Mitochondria are unique and important organelles in terms of energy production for the eukaryotic cell. Through complexes of the electron transport chain embedded in the mitochondrial membrane, the cell is able produce large amounts of ATP. Mitochondria posses their own genome, some of which encodes for the subunits of these protein complexes. From the comorbidity of psychotic symptoms seen in those with mitochondrial disorders, the change in efficiency of cellular respiration has started to emerge as a target for research for understanding the mechanisms and potential therapeutic approaches in mental disorders. Schizophrenia is the hallmark of psychotic diseases and its diverse symptoms have been implicated to have its primary effects in the mesolimbic and mesocortical pathways in the brain. Mitochondrial concentrations in these areas and mutations within the mitochondrial genome are an active area of research. Additionally, the effects of mood stabilizers and antipsychotics in terms of oxidative phosphorylation have been examined in proteomics, DNA and RNA microarray technology, and neuroimaging to name a few. In this article, we make an attempt to discuss and analyze the effects of mutations in the mitochondrial genome with respect to electron transport chain and cellular respiration in individuals affected with schizophrenia.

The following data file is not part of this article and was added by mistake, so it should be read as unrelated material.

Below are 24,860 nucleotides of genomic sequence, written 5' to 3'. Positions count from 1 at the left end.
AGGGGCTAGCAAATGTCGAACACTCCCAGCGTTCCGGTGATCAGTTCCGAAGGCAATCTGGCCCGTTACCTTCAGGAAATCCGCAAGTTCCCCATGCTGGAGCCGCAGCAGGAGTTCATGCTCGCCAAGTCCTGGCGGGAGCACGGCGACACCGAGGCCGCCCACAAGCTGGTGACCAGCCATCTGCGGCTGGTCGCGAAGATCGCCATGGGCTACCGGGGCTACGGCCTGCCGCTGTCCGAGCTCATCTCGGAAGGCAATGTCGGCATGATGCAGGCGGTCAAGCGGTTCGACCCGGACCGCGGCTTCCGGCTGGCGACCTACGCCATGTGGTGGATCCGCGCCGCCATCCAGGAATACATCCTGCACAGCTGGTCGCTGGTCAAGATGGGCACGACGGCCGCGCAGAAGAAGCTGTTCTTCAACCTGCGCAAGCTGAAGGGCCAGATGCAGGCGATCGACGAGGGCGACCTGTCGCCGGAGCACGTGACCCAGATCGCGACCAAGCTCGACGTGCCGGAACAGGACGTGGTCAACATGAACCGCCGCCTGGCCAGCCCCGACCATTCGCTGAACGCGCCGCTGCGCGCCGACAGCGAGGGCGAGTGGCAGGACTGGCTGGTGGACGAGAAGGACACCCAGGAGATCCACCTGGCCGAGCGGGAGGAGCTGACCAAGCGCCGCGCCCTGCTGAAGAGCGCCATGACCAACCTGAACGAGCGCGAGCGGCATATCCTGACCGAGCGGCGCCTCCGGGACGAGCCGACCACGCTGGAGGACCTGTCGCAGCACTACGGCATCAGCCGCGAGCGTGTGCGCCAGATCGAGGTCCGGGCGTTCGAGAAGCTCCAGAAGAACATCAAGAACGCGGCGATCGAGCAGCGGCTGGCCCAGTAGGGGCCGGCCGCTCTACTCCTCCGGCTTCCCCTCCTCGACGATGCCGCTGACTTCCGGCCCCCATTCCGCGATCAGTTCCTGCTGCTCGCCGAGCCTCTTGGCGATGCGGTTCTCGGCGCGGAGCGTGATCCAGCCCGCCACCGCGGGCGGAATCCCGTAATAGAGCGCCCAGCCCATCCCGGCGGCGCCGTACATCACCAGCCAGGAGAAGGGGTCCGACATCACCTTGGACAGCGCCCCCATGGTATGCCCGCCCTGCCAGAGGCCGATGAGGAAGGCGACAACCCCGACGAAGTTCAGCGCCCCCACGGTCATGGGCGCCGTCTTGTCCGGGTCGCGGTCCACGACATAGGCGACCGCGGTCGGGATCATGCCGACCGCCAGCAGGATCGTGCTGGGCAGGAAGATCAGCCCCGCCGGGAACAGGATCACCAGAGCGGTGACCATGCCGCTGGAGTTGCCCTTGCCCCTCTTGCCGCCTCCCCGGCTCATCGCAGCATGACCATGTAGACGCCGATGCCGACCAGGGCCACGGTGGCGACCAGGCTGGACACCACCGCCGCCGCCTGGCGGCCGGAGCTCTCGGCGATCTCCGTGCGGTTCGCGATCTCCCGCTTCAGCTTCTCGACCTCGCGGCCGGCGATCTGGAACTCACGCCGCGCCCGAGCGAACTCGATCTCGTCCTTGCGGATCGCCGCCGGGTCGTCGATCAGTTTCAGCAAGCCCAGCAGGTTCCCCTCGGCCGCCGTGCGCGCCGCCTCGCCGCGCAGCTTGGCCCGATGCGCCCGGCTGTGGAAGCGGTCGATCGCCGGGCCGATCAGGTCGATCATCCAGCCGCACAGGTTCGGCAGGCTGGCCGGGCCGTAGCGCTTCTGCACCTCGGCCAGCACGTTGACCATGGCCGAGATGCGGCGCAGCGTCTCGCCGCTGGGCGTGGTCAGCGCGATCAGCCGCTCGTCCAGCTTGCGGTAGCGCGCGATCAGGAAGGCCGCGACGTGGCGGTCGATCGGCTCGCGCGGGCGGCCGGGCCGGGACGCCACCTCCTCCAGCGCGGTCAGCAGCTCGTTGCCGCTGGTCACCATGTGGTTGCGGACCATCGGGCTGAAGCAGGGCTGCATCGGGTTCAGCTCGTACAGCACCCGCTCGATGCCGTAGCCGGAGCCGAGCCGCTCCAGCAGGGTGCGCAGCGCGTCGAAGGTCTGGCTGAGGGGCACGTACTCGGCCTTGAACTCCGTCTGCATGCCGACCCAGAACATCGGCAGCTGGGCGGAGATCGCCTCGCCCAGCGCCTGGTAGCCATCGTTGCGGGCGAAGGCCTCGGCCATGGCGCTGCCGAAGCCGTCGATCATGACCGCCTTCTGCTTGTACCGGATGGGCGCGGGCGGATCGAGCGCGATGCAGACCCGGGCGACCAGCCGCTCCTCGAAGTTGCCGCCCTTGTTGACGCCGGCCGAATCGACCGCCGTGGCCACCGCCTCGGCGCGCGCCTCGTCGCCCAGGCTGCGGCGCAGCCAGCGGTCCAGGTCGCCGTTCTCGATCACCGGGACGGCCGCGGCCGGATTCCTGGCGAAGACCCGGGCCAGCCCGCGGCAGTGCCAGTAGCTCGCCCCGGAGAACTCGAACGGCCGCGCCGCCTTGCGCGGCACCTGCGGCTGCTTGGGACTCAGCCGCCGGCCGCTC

Key words: Mitochondria, schizophrenia, electron transport chain, antipsychotics, mood stabilizers.
Copyright © 2021 Author(s) retain the copyright of this article.
This article is published under the terms of the Creative Commons Attribution License 4.0